President Barack Obama recently signed into law a Trade Promotion Authority renewal bill and the Trade Preferences Extension Act, which includes Trade Adjustment Assistance.
The TPA is a measure that gives the President greater negotiating powers on trade deals, allowing only and up or down vote in Congress on such deals, like the Trans Pacific Partnership (TPP).
TPP, the free trade agreement being negotiated with 11 other countries in the Pacific Rim, is geared at lowering tariffs and trade barriers. These 12 countries represent 39 per cent of the world economy.
The TPA gives Congress the ability to set negotiating guidelines for the United States up front, but at ratification it can only vote for or against the entire deal without making any changes.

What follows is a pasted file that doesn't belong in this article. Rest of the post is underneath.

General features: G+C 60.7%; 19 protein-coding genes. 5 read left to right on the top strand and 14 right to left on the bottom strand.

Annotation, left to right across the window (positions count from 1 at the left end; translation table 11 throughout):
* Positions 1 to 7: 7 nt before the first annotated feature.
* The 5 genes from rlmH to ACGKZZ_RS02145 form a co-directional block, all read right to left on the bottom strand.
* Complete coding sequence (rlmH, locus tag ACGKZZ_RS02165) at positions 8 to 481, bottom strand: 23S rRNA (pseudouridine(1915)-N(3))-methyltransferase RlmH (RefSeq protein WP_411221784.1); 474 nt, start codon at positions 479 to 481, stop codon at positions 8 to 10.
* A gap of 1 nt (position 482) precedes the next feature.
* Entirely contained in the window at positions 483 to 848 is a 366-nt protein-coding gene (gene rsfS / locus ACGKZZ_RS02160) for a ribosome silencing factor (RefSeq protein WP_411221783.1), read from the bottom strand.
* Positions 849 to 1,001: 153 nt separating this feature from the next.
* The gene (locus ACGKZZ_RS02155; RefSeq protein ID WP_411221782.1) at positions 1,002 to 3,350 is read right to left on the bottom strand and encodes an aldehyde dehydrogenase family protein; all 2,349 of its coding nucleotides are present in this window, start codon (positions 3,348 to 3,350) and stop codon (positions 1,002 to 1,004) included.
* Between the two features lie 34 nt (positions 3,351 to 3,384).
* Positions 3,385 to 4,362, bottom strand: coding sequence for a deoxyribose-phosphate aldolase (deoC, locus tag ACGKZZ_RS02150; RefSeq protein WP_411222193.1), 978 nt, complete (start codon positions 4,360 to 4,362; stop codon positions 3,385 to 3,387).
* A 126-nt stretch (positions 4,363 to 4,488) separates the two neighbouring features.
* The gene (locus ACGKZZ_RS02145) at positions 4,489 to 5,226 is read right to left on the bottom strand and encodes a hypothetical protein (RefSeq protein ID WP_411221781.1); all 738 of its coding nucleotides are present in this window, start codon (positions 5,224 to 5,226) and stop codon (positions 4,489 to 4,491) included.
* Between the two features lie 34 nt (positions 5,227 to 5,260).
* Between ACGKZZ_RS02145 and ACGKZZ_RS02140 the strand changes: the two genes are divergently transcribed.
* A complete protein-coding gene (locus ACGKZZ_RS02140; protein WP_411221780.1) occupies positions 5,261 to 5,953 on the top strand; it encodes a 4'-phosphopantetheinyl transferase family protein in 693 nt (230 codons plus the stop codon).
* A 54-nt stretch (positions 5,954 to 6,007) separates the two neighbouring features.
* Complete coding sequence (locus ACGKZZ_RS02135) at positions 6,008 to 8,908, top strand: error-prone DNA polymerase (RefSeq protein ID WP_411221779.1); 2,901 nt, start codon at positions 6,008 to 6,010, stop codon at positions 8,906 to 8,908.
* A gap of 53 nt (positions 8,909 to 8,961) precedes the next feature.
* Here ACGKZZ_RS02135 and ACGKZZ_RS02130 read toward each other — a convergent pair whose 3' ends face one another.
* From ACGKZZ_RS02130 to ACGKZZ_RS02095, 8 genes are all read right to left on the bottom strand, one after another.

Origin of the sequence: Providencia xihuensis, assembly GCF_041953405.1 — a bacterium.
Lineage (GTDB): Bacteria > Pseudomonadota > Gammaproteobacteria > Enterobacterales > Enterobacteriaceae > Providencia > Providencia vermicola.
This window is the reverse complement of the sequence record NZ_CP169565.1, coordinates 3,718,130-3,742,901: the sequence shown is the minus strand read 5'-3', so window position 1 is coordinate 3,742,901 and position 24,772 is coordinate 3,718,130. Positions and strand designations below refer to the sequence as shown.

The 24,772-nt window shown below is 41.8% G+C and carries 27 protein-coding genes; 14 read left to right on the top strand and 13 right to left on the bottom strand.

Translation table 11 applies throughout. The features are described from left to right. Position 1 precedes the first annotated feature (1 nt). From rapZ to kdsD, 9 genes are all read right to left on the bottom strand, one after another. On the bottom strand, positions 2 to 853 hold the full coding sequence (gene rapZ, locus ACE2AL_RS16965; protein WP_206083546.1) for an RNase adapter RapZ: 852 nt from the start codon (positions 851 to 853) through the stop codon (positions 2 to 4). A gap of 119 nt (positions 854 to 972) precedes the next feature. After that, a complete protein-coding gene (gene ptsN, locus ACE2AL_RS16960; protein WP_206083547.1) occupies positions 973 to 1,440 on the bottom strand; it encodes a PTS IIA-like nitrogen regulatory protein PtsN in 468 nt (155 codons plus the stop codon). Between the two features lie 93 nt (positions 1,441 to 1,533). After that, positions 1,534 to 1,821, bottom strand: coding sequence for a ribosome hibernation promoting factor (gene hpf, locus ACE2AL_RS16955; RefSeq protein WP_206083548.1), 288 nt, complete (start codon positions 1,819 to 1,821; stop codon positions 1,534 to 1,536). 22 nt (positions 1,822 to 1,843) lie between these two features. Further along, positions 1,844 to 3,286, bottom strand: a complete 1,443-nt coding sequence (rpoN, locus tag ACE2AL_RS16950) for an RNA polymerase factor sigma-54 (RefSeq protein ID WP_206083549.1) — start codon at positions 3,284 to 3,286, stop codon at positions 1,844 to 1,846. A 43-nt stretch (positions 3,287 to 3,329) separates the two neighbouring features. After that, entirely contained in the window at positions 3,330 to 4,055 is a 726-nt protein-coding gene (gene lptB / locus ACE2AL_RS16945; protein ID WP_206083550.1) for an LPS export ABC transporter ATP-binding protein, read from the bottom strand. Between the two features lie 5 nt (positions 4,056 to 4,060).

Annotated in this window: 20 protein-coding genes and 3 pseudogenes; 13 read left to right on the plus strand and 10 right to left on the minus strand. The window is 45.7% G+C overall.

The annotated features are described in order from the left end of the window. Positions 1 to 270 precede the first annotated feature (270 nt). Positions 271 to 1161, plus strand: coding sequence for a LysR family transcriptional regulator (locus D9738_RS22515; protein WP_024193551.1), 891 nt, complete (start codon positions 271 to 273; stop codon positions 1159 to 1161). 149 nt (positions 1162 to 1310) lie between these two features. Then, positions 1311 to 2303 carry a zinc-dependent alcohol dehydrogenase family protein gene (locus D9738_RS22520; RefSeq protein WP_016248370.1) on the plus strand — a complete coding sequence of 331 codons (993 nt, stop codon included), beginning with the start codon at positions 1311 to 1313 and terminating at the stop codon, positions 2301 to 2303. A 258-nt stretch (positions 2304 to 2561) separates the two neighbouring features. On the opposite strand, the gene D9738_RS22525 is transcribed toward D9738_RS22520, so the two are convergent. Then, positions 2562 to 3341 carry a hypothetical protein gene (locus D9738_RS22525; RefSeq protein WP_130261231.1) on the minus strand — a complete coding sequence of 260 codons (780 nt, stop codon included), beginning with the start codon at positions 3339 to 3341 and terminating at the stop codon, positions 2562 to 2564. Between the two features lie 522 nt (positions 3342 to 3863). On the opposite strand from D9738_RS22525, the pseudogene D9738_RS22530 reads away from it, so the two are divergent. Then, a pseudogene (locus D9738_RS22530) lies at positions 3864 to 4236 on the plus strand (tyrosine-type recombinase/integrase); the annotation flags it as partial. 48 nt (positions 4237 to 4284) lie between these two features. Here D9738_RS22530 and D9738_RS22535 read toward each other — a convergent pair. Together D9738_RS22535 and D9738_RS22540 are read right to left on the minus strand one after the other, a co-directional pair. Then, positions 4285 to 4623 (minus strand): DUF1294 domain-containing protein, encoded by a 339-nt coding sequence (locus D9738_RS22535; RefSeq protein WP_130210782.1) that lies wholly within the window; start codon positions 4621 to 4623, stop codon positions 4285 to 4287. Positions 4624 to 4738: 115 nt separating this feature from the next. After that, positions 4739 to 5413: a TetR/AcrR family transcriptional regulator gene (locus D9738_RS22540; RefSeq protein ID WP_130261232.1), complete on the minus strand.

Trade Adjustment Assistance, a program that provides aid to workers displaced by free trade deals, passed shortly afterwards as a separate piece of legislation. Obama also signed the Trade Preferences Extension Act of 2015.
The trade preferences law renews the African Growth and Opportunity Act (AGOA) for ten years, extends the Haiti HOPE/HELP trade program until 2025, and retroactively renews the Generalized System of Preferences (GSP) program, while updating it to remove an exclusion on travel goods. The law also makes important clarifications to the tariff classifications for protective active footwear and performance outerwear.